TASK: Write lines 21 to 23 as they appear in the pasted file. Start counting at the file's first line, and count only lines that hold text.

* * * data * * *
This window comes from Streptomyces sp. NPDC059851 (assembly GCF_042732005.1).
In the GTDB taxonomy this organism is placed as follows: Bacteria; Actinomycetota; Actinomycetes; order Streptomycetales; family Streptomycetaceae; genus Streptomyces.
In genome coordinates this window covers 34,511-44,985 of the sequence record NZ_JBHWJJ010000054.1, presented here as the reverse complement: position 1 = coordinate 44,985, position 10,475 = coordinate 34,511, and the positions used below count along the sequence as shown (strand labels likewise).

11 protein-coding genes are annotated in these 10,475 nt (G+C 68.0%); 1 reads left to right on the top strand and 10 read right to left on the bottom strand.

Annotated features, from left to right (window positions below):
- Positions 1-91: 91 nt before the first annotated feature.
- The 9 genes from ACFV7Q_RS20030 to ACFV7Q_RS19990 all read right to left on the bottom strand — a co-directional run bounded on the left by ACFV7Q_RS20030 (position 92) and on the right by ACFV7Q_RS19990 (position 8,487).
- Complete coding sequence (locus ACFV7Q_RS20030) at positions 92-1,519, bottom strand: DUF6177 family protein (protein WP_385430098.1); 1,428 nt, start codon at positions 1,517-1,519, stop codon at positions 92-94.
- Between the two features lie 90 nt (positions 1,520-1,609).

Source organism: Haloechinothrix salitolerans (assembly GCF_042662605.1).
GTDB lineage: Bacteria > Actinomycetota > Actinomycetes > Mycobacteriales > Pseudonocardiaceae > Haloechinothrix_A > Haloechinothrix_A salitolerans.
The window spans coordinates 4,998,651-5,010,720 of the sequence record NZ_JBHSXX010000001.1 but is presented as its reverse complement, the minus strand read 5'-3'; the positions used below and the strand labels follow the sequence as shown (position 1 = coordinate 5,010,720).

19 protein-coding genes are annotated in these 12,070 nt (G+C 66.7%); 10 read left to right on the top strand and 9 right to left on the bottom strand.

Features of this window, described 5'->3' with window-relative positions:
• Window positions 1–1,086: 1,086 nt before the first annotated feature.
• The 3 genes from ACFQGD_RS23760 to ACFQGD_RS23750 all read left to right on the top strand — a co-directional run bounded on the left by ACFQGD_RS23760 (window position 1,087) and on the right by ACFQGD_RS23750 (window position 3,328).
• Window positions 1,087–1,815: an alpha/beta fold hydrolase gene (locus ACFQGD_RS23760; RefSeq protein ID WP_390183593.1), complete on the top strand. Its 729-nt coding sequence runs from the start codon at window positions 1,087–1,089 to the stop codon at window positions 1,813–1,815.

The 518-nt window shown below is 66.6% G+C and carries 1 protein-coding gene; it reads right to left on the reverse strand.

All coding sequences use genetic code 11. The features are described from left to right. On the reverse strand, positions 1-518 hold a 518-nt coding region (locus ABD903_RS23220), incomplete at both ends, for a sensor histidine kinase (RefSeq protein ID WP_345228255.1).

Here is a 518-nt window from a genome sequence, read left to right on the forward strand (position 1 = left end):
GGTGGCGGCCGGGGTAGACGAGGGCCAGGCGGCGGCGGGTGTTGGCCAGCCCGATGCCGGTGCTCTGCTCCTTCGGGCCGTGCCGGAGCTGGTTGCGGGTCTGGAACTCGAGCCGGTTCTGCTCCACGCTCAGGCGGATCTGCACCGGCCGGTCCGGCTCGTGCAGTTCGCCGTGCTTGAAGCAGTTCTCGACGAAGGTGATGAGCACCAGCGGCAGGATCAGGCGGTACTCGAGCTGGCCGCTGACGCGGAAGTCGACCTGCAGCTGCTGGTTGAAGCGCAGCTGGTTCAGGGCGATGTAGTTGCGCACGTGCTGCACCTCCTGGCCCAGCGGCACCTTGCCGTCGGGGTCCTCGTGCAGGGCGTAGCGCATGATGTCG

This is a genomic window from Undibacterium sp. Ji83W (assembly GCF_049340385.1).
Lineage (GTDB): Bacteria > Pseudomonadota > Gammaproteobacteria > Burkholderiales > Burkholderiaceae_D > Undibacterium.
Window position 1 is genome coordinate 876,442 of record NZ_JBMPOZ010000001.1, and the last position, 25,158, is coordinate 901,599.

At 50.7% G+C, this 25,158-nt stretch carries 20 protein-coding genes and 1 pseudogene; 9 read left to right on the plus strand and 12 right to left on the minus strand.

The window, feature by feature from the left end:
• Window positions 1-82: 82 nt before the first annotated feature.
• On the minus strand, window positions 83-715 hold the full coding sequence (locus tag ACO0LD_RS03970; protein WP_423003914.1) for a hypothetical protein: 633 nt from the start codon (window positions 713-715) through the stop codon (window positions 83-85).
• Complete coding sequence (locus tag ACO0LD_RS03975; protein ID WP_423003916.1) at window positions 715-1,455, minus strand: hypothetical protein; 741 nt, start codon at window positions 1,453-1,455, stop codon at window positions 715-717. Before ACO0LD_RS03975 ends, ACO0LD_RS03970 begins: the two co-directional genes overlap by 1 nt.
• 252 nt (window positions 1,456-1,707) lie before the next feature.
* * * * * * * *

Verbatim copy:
GGTGGCGGCCGGGGTAGACGAGGGCCAGGCGGCGGCGGGTGTTGGCCAGCCCGATGCCGGTGCTCTGCTCCTTCGGGCCGTGCCGGAGCTGGTTGCGGGTCTGGAACTCGAGCCGGTTCTGCTCCACGCTCAGGCGGATCTGCACCGGCCGGTCCGGCTCGTGCAGTTCGCCGTGCTTGAAGCAGTTCTCGACGAAGGTGATGAGCACCAGCGGCAGGATCAGGCGGTACTCGAGCTGGCCGCTGACGCGGAAGTCGACCTGCAGCTGCTGGTTGAAGCGCAGCTGGTTCAGGGCGATGTAGTTGCGCACGTGCTGCACCTCCTGGCCCAGCGGCACCTTGCCGTCGGGGTCCTCGTGCAGGGCGTAGCGCATGATGTCG

This is a genomic window from Undibacterium sp. Ji83W (assembly GCF_049340385.1).
Lineage (GTDB): Bacteria > Pseudomonadota > Gammaproteobacteria > Burkholderiales > Burkholderiaceae_D > Undibacterium.